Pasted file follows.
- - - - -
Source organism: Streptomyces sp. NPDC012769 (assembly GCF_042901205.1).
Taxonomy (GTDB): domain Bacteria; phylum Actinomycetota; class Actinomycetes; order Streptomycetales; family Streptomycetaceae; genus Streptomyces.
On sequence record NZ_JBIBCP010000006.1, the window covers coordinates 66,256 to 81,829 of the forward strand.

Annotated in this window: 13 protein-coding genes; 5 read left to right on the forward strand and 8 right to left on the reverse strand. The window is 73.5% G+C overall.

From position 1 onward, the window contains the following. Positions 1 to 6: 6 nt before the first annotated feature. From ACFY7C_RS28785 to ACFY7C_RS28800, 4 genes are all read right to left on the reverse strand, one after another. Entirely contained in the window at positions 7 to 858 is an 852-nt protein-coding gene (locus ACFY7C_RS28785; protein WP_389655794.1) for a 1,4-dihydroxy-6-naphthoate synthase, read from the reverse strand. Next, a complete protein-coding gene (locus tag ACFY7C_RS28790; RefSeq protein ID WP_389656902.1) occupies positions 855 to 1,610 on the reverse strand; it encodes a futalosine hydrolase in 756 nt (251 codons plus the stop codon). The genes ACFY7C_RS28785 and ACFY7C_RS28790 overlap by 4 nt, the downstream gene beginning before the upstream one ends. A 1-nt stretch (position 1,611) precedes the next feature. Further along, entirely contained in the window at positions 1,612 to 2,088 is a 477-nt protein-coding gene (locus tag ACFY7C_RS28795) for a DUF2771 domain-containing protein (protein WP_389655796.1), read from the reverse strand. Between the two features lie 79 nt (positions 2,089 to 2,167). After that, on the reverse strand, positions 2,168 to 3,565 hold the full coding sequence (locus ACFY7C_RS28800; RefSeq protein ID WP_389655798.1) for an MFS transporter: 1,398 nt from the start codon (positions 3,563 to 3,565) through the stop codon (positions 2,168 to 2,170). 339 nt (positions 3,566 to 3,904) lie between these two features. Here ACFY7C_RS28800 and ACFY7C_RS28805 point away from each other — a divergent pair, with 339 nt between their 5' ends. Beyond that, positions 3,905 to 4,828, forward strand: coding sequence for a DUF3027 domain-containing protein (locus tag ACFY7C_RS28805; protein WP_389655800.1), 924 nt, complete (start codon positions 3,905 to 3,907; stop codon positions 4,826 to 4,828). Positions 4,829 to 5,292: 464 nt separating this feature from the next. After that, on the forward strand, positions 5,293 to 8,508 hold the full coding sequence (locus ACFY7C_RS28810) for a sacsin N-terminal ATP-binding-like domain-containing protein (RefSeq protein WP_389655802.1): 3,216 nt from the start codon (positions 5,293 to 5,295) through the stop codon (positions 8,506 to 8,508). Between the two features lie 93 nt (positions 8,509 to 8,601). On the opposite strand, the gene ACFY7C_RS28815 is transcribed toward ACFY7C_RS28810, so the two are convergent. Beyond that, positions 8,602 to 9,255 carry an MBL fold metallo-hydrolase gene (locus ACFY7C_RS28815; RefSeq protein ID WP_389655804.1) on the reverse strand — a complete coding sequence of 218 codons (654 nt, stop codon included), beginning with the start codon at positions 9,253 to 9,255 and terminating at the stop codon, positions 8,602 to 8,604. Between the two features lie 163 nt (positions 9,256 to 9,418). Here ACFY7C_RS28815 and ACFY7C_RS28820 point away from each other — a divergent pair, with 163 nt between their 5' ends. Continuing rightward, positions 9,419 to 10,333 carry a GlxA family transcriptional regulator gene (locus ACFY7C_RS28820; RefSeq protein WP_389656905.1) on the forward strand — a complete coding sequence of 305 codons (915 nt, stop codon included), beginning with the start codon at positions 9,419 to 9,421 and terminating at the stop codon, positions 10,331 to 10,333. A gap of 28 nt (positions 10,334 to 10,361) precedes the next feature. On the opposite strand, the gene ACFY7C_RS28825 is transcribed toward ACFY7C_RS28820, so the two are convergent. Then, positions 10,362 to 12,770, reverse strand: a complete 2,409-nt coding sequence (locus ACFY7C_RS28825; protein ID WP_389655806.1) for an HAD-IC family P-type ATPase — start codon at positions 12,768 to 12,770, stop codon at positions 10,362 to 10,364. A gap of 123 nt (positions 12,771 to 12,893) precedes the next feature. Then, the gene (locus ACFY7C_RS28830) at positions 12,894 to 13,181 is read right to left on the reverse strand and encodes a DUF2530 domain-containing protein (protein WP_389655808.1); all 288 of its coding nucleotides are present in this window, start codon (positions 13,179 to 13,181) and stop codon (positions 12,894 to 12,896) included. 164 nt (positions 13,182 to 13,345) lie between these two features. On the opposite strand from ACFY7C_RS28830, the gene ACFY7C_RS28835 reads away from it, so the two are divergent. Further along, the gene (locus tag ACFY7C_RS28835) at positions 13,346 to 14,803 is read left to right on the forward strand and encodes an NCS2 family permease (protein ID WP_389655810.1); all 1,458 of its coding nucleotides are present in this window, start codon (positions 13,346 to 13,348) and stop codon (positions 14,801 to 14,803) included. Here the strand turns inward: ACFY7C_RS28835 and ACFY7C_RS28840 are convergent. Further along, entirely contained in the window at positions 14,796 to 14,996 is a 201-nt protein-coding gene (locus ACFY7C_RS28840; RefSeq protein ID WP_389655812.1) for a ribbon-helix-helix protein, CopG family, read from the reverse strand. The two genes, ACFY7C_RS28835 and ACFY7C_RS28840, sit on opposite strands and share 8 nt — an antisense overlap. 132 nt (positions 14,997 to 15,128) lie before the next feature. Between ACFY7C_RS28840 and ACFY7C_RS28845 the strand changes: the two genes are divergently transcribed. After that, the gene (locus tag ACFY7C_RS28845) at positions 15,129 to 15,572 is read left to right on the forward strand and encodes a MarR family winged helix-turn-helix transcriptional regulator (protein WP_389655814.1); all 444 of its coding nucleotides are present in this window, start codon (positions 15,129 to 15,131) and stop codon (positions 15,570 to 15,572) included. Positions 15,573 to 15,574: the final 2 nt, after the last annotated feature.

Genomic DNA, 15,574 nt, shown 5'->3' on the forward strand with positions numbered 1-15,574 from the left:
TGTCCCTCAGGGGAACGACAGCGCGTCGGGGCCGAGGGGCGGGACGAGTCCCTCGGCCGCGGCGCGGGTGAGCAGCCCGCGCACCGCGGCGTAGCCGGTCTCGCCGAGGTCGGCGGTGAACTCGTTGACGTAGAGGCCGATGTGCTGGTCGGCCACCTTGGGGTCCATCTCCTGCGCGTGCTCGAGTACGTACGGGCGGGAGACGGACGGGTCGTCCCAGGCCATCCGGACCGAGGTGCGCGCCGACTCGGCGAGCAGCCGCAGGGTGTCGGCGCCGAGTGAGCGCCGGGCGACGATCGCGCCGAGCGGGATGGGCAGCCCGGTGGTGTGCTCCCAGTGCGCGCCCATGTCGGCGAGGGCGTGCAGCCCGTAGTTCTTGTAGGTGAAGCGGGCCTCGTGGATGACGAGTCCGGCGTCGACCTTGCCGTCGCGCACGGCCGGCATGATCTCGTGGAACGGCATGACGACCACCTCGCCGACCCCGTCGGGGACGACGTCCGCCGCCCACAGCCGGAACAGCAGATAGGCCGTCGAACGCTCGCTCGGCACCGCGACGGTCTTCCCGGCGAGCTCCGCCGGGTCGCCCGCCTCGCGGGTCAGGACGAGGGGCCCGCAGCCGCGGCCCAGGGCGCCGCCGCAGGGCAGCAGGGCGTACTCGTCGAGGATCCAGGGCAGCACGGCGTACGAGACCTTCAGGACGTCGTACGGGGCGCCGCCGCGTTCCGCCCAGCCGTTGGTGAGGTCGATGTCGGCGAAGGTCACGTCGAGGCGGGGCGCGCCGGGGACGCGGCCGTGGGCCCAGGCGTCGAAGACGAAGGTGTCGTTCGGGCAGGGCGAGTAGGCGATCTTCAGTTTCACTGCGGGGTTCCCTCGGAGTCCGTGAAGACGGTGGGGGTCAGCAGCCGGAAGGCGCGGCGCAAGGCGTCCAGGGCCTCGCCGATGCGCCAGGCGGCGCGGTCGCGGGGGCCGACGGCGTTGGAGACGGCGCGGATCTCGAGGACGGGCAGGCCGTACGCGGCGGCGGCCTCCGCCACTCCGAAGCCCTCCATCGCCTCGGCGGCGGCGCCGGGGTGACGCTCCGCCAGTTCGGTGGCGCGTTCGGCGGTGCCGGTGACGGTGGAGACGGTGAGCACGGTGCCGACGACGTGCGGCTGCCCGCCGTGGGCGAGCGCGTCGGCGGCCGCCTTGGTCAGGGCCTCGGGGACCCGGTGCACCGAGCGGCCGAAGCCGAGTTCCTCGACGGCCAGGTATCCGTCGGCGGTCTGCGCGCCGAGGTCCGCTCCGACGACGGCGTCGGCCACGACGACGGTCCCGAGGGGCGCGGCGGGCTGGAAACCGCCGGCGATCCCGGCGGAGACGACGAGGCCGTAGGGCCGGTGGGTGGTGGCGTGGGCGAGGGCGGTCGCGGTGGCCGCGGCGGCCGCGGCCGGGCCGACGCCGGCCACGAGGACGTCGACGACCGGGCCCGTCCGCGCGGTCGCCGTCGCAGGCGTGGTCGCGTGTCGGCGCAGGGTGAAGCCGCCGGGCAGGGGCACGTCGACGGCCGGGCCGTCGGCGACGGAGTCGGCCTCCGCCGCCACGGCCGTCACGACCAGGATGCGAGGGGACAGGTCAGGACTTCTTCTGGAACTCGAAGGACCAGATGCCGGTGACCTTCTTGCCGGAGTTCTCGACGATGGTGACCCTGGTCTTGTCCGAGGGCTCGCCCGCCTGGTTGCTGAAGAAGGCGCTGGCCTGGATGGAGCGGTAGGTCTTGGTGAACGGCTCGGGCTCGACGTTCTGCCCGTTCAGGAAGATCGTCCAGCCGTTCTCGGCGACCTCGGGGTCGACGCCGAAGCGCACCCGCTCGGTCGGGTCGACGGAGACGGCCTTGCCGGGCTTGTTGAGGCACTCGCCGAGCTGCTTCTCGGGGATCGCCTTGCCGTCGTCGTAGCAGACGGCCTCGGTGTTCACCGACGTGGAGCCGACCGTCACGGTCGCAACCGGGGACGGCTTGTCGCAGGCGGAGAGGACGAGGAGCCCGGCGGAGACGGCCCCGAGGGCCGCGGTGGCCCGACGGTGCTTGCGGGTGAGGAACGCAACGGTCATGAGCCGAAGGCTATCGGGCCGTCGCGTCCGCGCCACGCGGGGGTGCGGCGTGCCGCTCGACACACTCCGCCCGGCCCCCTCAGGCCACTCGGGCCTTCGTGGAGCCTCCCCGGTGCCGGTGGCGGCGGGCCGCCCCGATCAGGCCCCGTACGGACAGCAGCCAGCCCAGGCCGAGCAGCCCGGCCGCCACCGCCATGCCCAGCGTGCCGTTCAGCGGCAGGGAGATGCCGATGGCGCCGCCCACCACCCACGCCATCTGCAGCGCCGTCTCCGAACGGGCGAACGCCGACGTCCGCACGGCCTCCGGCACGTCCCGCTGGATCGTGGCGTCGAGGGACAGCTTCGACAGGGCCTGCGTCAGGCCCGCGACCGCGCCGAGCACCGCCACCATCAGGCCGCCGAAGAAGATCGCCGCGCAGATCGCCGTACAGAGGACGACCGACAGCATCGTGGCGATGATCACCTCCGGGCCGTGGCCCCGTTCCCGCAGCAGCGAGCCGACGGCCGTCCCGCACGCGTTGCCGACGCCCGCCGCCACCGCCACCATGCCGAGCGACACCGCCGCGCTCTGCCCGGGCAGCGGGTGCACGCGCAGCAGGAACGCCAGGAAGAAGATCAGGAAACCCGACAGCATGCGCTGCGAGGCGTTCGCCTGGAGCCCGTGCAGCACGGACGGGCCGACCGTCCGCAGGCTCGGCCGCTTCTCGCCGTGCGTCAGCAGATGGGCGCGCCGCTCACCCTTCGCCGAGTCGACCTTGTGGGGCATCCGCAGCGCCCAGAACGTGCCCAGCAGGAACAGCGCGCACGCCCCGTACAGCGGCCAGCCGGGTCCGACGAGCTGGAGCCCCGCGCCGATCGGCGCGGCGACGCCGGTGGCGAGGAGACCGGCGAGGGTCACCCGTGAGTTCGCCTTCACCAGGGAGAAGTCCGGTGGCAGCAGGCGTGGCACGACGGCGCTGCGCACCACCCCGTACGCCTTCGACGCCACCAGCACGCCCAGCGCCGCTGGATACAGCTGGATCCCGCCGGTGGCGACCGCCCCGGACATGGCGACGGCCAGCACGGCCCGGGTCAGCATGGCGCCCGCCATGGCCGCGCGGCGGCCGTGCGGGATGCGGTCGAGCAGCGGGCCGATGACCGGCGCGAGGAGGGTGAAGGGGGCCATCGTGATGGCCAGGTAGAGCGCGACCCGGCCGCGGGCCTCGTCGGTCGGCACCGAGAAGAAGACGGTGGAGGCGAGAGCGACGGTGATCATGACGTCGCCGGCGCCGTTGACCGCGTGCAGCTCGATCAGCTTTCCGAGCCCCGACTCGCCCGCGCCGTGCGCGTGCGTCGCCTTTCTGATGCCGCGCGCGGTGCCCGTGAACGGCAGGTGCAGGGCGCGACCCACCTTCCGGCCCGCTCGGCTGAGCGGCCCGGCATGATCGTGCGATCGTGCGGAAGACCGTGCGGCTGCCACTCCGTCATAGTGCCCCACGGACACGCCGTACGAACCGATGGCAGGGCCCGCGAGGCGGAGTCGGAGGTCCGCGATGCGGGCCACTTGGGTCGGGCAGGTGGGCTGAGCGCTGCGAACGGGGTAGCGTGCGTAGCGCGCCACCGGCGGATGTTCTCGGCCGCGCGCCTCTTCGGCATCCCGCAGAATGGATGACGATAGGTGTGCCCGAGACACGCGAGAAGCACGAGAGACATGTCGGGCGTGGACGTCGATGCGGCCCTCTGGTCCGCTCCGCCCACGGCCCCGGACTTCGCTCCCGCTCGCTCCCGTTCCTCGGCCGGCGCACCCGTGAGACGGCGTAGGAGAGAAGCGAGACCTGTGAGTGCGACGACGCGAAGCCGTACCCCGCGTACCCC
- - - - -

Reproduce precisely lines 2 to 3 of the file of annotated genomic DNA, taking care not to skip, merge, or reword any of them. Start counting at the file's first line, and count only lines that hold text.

Taxonomy (GTDB): domain Bacteria; phylum Actinomycetota; class Actinomycetes; order Streptomycetales; family Streptomycetaceae; genus Streptomyces.
On sequence record NZ_JBIBCP010000006.1, the window covers coordinates 66,256 to 81,829 of the forward strand.